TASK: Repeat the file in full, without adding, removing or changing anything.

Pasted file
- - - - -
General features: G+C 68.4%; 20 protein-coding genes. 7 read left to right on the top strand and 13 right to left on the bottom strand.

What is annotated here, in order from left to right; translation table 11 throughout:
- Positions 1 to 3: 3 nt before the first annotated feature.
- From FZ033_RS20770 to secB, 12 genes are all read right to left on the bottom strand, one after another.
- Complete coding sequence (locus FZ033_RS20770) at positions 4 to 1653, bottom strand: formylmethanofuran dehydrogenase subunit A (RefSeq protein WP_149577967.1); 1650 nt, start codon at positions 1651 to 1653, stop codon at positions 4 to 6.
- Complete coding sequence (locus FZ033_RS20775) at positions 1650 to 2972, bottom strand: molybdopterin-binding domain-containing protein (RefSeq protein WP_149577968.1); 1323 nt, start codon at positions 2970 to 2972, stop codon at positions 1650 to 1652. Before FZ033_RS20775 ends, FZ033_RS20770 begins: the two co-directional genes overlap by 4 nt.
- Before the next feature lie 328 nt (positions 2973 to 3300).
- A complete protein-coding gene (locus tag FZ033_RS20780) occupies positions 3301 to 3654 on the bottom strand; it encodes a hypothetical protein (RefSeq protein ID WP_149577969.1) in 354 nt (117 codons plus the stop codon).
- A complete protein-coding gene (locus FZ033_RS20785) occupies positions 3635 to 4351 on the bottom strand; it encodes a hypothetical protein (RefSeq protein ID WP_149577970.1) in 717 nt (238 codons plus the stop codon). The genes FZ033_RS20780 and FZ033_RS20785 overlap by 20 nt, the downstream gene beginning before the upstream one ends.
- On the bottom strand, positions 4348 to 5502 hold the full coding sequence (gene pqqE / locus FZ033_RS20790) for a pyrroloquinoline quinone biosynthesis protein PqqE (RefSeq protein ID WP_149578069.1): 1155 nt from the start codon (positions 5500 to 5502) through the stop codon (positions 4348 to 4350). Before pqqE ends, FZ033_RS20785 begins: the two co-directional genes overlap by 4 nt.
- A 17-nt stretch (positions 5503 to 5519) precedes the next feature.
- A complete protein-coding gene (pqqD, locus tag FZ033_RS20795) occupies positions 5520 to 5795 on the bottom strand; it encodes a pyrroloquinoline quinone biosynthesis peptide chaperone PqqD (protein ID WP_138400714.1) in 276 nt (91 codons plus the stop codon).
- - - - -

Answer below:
General features: G+C 68.4%; 20 protein-coding genes. 7 read left to right on the top strand and 13 right to left on the bottom strand.

What is annotated here, in order from left to right; translation table 11 throughout:
- Positions 1 to 3: 3 nt before the first annotated feature.
- From FZ033_RS20770 to secB, 12 genes are all read right to left on the bottom strand, one after another.
- Complete coding sequence (locus FZ033_RS20770) at positions 4 to 1653, bottom strand: formylmethanofuran dehydrogenase subunit A (RefSeq protein WP_149577967.1); 1650 nt, start codon at positions 1651 to 1653, stop codon at positions 4 to 6.
- Complete coding sequence (locus FZ033_RS20775) at positions 1650 to 2972, bottom strand: molybdopterin-binding domain-containing protein (RefSeq protein WP_149577968.1); 1323 nt, start codon at positions 2970 to 2972, stop codon at positions 1650 to 1652. Before FZ033_RS20775 ends, FZ033_RS20770 begins: the two co-directional genes overlap by 4 nt.
- Before the next feature lie 328 nt (positions 2973 to 3300).
- A complete protein-coding gene (locus tag FZ033_RS20780) occupies positions 3301 to 3654 on the bottom strand; it encodes a hypothetical protein (RefSeq protein ID WP_149577969.1) in 354 nt (117 codons plus the stop codon).
- A complete protein-coding gene (locus FZ033_RS20785) occupies positions 3635 to 4351 on the bottom strand; it encodes a hypothetical protein (RefSeq protein ID WP_149577970.1) in 717 nt (238 codons plus the stop codon). The genes FZ033_RS20780 and FZ033_RS20785 overlap by 20 nt, the downstream gene beginning before the upstream one ends.
- On the bottom strand, positions 4348 to 5502 hold the full coding sequence (gene pqqE / locus FZ033_RS20790) for a pyrroloquinoline quinone biosynthesis protein PqqE (RefSeq protein ID WP_149578069.1): 1155 nt from the start codon (positions 5500 to 5502) through the stop codon (positions 4348 to 4350). Before pqqE ends, FZ033_RS20785 begins: the two co-directional genes overlap by 4 nt.
- A 17-nt stretch (positions 5503 to 5519) precedes the next feature.
- A complete protein-coding gene (pqqD, locus tag FZ033_RS20795) occupies positions 5520 to 5795 on the bottom strand; it encodes a pyrroloquinoline quinone biosynthesis peptide chaperone PqqD (protein ID WP_138400714.1) in 276 nt (91 codons plus the stop codon).